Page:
Police call for drivers to use ‘common sense’

Lothian and Borders Police Inspector Paula Clark
Lothian and Borders Police Inspector Paula Clark

MOTORISTS are being warned to drive according to the conditions after a spate of accidents in Monday’s snow.

The wintry weather and icy conditions made driving treacherous as Scottish Borders Council’s gritting lorries did their best to clear the region’s roads.

Among the incidents was a timber lorry which shed its load on the Newcastleton road just past the pig farm on the way in to Hawick on Monday night, which saw the road closed for around an hour as police dealt with the incident.

At around the same time (8.30pm) there was a two-car collision in Liddesdale Crescent, while a vehicle slid into a house halfway down The Loan shortly before 9pm, although police said there was no damage to the property and nobody was injured.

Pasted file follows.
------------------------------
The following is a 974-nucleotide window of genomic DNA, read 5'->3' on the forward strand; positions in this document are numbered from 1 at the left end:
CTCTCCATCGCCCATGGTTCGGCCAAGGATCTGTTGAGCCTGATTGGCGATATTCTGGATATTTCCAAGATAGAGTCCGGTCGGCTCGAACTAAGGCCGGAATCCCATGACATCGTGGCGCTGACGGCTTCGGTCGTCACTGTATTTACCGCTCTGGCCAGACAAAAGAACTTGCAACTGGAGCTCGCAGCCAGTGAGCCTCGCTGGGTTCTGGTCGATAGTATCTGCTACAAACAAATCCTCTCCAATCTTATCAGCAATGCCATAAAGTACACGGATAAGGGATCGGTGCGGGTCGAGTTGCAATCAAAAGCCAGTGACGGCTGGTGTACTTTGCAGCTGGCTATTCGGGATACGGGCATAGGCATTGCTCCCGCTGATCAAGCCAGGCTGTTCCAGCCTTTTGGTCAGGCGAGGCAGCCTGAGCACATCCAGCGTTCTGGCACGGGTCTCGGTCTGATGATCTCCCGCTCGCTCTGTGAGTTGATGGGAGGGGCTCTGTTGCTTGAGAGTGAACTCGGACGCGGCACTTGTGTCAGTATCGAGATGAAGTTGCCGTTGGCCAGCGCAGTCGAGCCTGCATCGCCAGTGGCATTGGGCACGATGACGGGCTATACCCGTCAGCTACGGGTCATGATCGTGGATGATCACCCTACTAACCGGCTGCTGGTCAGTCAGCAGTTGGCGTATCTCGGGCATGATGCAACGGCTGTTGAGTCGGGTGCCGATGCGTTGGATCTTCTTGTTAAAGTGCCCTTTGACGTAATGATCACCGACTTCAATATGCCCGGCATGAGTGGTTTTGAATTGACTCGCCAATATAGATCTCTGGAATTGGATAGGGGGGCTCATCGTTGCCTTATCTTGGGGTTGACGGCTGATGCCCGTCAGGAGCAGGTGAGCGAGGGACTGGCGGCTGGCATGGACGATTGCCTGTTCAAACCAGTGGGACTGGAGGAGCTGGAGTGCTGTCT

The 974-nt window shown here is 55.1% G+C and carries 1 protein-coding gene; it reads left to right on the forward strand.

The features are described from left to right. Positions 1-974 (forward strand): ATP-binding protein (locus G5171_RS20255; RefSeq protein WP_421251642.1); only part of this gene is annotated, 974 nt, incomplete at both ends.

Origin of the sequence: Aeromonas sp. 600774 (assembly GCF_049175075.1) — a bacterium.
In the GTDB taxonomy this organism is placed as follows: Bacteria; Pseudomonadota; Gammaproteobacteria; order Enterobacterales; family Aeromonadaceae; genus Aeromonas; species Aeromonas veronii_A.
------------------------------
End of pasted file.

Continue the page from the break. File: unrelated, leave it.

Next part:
At the other end of the town, a Morrisons delivery lorry came a cropper at Wilton Hill on the slippy surface, blocking the road amid a late snowstorm.

Inspector Paula Clark told the Hawick News this week: “I would urge motorists to be mindful of the conditions and also to drive accordingly. A lot of it is just down to common sense and deciding if the journey is necessary and if it is necessary to take the car.

“People should listen to the radio and the television as we will be giving out regular updates about the bad weather in relation to whether people should and shouldn’t be driving.”

Police also revealed this wek that they will be clamping down on boy racers, several of whom have been spotted driving carelessly in the snow.

Reports were received on Monday night of cars at the Galalaw Business Park and the Common Haugh.

Inspector Clark added: “We would strongly discourage this kind of activity and we will be making regular patrols in these areas in a bid to stamp it out.

“Anybody observed to be driving irresponsibly, putting themselves, their passengers and the public at risk, then they will certainly be punished through the antisocial behaviour legislation.”